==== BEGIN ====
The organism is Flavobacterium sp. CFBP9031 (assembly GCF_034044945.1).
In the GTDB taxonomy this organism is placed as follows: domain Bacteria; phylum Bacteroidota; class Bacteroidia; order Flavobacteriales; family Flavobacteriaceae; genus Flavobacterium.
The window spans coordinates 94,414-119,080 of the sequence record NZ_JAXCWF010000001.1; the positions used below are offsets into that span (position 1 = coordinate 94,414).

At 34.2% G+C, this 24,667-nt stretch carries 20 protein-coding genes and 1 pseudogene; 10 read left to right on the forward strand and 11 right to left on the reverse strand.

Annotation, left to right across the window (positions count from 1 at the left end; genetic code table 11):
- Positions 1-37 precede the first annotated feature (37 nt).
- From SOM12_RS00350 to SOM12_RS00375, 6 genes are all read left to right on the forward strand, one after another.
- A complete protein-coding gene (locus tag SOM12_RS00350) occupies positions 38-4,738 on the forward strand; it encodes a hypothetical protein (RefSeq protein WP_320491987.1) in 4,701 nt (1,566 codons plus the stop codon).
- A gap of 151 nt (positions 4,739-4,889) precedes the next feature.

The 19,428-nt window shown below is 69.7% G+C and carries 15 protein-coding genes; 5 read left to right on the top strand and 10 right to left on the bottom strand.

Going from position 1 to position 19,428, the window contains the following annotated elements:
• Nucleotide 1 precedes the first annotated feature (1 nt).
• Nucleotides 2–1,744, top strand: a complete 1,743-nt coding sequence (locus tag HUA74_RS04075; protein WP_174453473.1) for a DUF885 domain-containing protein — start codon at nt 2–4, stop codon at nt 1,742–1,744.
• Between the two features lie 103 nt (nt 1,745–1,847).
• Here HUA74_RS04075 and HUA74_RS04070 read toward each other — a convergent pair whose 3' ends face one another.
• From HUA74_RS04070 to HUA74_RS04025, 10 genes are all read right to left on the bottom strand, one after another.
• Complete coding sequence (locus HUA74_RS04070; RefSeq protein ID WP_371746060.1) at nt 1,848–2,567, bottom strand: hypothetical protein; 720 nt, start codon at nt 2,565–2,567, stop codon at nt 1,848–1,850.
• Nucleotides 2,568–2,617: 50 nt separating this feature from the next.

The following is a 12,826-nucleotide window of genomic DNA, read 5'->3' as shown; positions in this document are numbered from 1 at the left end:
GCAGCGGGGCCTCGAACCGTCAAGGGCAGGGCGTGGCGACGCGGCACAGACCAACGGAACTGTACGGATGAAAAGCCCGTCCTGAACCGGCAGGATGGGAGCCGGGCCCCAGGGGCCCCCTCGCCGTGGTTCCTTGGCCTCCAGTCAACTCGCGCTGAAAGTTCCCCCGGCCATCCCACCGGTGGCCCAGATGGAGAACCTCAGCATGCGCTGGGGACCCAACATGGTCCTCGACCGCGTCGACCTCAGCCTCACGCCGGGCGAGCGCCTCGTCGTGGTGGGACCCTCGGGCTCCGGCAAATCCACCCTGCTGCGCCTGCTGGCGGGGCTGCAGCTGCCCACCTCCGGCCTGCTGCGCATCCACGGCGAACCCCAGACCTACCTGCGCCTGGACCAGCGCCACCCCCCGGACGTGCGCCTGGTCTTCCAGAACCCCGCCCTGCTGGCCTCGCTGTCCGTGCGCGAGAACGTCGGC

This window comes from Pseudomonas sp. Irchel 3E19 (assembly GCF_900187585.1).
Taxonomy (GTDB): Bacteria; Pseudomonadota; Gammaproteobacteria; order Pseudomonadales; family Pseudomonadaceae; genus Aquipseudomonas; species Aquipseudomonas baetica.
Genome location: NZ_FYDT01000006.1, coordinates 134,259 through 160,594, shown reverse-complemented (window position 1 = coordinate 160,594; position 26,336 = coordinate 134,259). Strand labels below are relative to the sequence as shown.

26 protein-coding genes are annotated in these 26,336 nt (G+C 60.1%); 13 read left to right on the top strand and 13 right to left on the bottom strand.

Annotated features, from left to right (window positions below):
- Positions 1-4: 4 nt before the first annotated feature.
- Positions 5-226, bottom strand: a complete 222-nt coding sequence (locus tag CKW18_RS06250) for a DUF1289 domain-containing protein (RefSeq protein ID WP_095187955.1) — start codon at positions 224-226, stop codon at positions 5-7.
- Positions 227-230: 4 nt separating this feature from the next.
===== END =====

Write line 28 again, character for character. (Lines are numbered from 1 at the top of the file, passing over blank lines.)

- Positions 227-230: 4 nt separating this feature from the next.